“These amendments open the door to perceived political opponents being tried by uniformed officers who are part of the hierarchy that leads up to President Musharraf. Such military courts are neither independent nor impartial and fail to provide internationally-accepted fair trial guarantees. A military court should never try civilians for any offence”, said Nicholas Howen.

Trials of civilians before these military tribunals will not be open to the public. Investigations will be carried out by military personnel and ordinary rules of evidence will not apply.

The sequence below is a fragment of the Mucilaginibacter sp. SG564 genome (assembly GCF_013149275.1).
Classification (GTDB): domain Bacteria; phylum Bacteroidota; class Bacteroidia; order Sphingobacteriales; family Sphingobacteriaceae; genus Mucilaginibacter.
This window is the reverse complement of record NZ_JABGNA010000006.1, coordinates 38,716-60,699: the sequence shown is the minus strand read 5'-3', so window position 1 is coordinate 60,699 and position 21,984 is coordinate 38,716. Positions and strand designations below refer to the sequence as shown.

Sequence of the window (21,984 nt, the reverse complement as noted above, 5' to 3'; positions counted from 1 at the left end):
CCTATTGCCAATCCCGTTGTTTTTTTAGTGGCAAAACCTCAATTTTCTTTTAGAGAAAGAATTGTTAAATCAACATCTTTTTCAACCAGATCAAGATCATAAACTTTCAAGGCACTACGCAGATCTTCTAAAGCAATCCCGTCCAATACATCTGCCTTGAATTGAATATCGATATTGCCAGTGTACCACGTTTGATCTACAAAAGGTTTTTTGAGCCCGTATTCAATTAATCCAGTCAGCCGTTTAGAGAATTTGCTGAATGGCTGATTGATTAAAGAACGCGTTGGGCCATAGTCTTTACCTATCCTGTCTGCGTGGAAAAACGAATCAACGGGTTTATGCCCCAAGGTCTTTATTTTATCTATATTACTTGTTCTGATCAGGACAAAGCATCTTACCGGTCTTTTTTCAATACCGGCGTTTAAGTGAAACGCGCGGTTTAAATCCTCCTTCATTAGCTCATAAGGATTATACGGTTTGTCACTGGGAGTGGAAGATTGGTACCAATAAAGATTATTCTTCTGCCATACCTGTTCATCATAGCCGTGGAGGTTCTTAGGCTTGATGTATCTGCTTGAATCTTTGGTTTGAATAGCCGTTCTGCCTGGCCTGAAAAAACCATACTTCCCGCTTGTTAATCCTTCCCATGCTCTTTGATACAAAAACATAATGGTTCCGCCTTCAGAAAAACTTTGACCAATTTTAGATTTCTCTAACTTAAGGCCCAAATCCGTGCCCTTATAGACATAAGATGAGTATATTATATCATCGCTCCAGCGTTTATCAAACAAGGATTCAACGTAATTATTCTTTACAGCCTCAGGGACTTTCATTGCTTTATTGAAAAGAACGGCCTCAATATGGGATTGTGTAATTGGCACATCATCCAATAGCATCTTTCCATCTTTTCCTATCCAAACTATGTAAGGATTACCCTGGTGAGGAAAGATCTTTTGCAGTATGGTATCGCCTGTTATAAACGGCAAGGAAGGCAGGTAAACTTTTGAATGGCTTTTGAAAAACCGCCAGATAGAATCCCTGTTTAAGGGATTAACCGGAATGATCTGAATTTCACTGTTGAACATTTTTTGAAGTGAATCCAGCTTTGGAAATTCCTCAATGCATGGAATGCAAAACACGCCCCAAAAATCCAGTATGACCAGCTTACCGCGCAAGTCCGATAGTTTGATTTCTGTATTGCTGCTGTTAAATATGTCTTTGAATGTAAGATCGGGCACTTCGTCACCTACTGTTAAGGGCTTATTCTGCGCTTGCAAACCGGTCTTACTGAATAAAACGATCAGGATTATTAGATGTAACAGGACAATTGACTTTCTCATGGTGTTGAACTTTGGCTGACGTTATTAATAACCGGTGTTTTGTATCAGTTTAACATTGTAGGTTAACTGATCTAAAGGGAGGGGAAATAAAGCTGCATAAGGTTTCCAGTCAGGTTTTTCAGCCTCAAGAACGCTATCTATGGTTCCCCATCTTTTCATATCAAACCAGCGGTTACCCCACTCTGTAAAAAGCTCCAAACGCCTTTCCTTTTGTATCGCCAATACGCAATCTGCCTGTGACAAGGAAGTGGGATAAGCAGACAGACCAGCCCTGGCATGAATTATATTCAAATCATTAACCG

President Musharraf has also reportedly issued an Ordinance amending the Bar Council Act to empower Supreme Court and High Court judges to cancel the licence of lawyers. Having replaced the judges of the superior courts with those willing to take the oath of office under the 3 November Provincial Constitutional Order, this Ordinance operates as a further threat hanging over lawyers who exercise their right to freedom of expression and assembly.

“The law and the courts of Pakistan are being controlled and misused by the Government. Anyone challenging this is at serious risk of being arbitrarily arrested and detained and now could be prosecuted in a military court and lawyers could lose their licence to practise”, added Nicholas Howen.